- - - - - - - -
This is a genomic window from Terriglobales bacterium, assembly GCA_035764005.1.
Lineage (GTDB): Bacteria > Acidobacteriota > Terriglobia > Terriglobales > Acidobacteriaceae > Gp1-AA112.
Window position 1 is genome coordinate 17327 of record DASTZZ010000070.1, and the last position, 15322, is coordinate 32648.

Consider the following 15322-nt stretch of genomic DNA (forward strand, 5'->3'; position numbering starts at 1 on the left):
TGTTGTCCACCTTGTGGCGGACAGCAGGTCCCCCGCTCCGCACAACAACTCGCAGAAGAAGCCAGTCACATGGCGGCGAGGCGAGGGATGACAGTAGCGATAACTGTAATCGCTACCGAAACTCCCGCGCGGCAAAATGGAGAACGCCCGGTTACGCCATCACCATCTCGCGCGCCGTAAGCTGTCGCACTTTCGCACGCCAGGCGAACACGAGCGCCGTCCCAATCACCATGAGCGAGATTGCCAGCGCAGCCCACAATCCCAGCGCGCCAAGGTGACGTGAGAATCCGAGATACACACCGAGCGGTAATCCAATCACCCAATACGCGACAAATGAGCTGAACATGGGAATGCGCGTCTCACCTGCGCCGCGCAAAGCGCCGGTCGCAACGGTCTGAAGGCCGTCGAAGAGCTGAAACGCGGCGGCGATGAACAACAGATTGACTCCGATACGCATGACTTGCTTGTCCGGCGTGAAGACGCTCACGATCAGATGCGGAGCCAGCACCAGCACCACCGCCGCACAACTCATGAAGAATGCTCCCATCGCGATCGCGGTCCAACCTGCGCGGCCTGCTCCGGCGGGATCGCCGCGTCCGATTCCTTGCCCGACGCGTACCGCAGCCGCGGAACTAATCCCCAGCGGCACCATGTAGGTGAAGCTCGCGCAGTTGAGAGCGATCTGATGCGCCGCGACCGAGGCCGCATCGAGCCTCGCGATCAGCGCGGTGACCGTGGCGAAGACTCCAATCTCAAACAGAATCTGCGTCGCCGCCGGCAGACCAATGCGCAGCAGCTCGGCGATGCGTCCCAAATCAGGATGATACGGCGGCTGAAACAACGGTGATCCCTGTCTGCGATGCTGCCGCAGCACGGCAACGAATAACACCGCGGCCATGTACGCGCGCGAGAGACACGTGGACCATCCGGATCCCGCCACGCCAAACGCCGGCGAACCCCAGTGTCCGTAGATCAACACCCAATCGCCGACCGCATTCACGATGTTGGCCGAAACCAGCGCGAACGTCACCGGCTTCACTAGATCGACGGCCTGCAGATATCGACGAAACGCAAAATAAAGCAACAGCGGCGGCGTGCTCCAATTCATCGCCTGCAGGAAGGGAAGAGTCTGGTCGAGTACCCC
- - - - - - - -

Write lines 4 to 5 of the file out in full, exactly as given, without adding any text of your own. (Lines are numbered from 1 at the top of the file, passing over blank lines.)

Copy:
Consider the following 15322-nt stretch of genomic DNA (forward strand, 5'->3'; position numbering starts at 1 on the left):
TGTTGTCCACCTTGTGGCGGACAGCAGGTCCCCCGCTCCGCACAACAACTCGCAGAAGAAGCCAGTCACATGGCGGCGAGGCGAGGGATGACAGTAGCGATAACTGTAATCGCTACCGAAACTCCCGCGCGGCAAAATGGAGAACGCCCGGTTACGCCATCACCATCTCGCGCGCCGTAAGCTGTCGCACTTTCGCACGCCAGGCGAACACGAGCGCCGTCCCAATCACCATGAGCGAGATTGCCAGCGCAGCCCACAATCCCAGCGCGCCAAGGTGACGTGAGAATCCGAGATACACACCGAGCGGTAATCCAATCACCCAATACGCGACAAATGAGCTGAACATGGGAATGCGCGTCTCACCTGCGCCGCGCAAAGCGCCGGTCGCAACGGTCTGAAGGCCGTCGAAGAGCTGAAACGCGGCGGCGATGAACAACAGATTGACTCCGATACGCATGACTTGCTTGTCCGGCGTGAAGACGCTCACGATCAGATGCGGAGCCAGCACCAGCACCACCGCCGCACAACTCATGAAGAATGCTCCCATCGCGATCGCGGTCCAACCTGCGCGGCCTGCTCCGGCGGGATCGCCGCGTCCGATTCCTTGCCCGACGCGTACCGCAGCCGCGGAACTAATCCCCAGCGGCACCATGTAGGTGAAGCTCGCGCAGTTGAGAGCGATCTGATGCGCCGCGACCGAGGCCGCATCGAGCCTCGCGATCAGCGCGGTGACCGTGGCGAAGACTCCAATCTCAAACAGAATCTGCGTCGCCGCCGGCAGACCAATGCGCAGCAGCTCGGCGATGCGTCCCAAATCAGGATGATACGGCGGCTGAAACAACGGTGATCCCTGTCTGCGATGCTGCCGCAGCACGGCAACGAATAACACCGCGGCCATGTACGCGCGCGAGAGACACGTGGACCATCCGGATCCCGCCACGCCAAACGCCGGCGAACCCCAGTGTCCGTAGATCAACACCCAATCGCCGACCGCATTCACGATGTTGGCCGAAACCAGCGCGAACGTCACCGGCTTCACTAGATCGACGGCCTGCAGATATCGACGAAACGCAAAATAAAGCAACAGCGGCGGCGTGCTCCAATTCATCGCCTGCAGGAAGGGAAGAGTCTGGTCGAGTACCCC